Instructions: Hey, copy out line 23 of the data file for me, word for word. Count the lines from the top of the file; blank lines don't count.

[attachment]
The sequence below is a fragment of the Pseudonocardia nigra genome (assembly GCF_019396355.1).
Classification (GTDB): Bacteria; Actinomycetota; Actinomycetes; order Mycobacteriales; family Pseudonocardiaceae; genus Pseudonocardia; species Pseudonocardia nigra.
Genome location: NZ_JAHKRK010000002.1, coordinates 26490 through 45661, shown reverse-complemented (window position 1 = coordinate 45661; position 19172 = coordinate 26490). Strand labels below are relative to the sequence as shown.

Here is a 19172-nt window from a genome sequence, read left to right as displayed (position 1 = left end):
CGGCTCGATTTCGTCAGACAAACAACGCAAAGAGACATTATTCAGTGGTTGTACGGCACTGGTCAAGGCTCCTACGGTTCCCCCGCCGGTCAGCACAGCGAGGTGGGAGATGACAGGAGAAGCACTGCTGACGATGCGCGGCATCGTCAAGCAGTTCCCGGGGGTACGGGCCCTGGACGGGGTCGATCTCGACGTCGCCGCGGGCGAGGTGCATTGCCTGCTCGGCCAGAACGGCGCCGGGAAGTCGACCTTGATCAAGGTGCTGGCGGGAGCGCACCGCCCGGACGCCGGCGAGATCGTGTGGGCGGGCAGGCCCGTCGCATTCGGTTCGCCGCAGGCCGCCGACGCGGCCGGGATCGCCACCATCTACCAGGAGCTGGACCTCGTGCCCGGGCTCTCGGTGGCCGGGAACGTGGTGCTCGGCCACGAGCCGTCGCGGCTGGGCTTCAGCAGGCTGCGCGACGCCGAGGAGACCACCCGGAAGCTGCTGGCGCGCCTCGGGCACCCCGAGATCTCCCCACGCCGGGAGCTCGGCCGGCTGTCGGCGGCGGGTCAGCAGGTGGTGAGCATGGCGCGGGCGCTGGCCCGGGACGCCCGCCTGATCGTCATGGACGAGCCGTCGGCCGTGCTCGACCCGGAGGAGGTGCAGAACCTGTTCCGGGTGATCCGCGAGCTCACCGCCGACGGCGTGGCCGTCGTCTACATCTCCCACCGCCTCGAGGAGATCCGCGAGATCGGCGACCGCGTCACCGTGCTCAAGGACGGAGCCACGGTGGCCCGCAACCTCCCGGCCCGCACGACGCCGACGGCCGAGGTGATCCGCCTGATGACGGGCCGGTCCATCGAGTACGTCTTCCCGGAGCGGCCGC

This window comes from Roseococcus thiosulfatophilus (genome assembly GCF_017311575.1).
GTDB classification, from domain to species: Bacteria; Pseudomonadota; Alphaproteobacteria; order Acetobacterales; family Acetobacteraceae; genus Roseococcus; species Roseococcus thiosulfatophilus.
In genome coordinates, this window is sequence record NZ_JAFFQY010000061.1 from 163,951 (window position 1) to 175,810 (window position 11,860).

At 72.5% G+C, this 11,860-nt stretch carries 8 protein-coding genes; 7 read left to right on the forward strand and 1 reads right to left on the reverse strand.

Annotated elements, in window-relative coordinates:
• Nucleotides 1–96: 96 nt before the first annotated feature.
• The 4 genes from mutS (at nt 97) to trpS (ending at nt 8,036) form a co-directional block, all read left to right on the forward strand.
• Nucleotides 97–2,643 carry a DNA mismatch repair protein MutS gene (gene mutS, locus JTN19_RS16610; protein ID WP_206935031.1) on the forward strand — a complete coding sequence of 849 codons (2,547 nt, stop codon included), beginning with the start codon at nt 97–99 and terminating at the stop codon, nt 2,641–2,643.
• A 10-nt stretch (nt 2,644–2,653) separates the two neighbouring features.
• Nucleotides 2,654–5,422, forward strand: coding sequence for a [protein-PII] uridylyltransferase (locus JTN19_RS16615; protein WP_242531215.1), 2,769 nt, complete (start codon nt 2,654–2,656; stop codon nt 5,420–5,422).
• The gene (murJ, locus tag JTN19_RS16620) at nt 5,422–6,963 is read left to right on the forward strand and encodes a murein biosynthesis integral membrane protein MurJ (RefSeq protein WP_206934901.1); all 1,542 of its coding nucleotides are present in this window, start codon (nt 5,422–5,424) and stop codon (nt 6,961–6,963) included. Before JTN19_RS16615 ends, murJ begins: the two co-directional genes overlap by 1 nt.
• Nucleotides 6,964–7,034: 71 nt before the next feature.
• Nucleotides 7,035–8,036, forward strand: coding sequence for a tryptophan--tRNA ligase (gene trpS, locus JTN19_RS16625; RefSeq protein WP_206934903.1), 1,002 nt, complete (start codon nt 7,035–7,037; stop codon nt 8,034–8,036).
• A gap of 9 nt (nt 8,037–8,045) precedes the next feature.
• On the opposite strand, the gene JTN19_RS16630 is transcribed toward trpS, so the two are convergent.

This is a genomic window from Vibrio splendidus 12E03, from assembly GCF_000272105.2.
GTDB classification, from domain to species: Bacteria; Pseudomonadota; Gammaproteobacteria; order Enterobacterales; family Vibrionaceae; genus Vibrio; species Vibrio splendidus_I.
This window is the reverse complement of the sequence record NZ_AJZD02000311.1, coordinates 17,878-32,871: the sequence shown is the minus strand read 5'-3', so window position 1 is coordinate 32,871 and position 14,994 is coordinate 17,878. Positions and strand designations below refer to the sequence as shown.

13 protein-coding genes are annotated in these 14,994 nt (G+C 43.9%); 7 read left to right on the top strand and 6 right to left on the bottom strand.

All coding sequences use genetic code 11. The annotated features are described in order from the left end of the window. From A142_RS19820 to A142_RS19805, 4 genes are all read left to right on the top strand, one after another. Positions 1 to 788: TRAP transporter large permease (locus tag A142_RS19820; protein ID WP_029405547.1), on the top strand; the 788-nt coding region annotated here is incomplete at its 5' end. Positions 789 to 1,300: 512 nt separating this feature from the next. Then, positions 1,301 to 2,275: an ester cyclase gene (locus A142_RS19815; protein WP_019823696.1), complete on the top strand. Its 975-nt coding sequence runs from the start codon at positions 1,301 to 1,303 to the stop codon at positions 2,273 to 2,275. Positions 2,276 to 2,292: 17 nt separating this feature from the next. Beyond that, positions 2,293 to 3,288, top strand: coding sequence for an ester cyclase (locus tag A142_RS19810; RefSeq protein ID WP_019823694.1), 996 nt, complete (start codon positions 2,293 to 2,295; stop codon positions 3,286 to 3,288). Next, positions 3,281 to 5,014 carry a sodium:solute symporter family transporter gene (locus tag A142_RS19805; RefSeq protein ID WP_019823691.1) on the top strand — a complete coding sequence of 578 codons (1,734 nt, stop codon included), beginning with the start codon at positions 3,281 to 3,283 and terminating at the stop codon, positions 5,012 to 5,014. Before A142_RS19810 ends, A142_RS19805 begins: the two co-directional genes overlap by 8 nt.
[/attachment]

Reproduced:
This window is the reverse complement of the sequence record NZ_AJZD02000311.1, coordinates 17,878-32,871: the sequence shown is the minus strand read 5'-3', so window position 1 is coordinate 32,871 and position 14,994 is coordinate 17,878. Positions and strand designations below refer to the sequence as shown.